Civil Liberties

Feds Reanimate the Janet Reno–Era 'Domestic Terrorism Executive Committee'

A new focus on the home front


Attorney General Eric Holder has made an announcement:

[T]he threat posed by Islamic extremist satellite groups—from al Qaeda affiliates in Yemen, to al-Shabaab in Somalia—and individuals inspired by their violent ideology remains a significant concern. We must remain vigilant against this threat both here and around the world.

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But we also must concern ourselves with the continued danger we face from individuals within our own borders who may be motivated by a variety of other causes from anti-government animus to racial prejudice. To that end, I am announcing today that the Department of Justice is reconstituting a committee on domestic terrorism that was first established nearly 20 years ago under my predecessor, Attorney General Janet Reno, in the aftermath of the Oklahoma City bombing….The revived group—known as the Domestic Terrorism Executive Committee—will be comprised of leaders from components within the Department of Justice, and co-chaired by a member of the U.S. Attorney community, the National Security Division, and the FBI.

This committee will coordinate closely with U.S. Attorneys and other key public safety officials across the country to promote information-sharing and ensure an effective, responsive, and organized joint effort.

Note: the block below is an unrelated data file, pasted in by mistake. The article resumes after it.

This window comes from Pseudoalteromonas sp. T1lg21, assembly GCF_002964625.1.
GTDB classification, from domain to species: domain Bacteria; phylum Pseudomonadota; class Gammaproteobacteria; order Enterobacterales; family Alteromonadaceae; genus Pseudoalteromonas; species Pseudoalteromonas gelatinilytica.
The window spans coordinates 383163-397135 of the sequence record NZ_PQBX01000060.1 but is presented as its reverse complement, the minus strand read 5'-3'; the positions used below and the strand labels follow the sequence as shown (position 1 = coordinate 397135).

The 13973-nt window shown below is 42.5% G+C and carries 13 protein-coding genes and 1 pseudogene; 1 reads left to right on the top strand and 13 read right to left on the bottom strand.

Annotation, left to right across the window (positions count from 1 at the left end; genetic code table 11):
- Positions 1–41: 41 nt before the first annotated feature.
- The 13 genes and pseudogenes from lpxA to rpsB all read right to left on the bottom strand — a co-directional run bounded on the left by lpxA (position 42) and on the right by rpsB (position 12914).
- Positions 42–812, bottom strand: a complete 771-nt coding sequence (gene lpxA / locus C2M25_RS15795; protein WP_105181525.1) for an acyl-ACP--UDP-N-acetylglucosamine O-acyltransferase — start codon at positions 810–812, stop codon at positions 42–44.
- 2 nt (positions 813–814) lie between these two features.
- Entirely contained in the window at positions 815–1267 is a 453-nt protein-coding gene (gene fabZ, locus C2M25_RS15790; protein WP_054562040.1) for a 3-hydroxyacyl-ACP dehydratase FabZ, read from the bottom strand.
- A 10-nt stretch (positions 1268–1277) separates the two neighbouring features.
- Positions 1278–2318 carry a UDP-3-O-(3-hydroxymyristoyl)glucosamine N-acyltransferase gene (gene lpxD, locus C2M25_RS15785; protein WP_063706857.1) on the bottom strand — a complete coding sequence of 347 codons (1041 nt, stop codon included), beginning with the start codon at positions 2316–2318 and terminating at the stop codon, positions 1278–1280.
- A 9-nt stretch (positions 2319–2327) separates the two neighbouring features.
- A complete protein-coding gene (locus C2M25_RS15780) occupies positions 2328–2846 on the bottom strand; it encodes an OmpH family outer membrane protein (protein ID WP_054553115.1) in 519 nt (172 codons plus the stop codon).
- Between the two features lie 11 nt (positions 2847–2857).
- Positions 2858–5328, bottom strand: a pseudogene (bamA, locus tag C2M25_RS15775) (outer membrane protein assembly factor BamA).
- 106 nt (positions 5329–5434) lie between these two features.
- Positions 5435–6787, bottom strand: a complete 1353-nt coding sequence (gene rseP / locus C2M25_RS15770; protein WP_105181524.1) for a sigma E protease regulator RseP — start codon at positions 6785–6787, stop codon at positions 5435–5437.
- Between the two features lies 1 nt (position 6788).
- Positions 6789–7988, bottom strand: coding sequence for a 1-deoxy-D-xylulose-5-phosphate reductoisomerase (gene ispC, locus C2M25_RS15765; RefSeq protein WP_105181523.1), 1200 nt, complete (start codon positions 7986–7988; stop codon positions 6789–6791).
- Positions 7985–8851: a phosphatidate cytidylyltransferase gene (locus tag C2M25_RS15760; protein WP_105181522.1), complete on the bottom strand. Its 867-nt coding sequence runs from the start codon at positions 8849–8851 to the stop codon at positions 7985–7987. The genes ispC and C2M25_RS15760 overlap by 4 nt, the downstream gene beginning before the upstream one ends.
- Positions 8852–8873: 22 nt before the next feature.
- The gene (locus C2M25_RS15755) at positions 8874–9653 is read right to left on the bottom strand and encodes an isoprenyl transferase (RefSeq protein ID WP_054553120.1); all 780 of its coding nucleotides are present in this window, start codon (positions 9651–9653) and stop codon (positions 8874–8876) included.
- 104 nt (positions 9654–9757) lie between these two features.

Contrary to at least one early report, the revived committee's purview will not include incidents like last year's Boston Marathon bombing, since the men accused of that crime appear to have been influenced by foreign groups. The focus will be on purely homegrown activities, according to a spokesman for the Justice Department.

In other words, Washington's terror-hunting apparatus intends to focus more attention on the domestic front. What exactly that will mean in practice remains to be seen, but civil libertarians are wary. Gabriel Rottman, the American Civil Liberties Union's legislative counsel on the First Amendment, has already condemned the committee. "Given the already lenient standards for when the government can launch an investigation," he tells me, "the announced task force is both unnecessary and an invitation to investigate Americans because of the beliefs they hold, not because of any wrongdoing."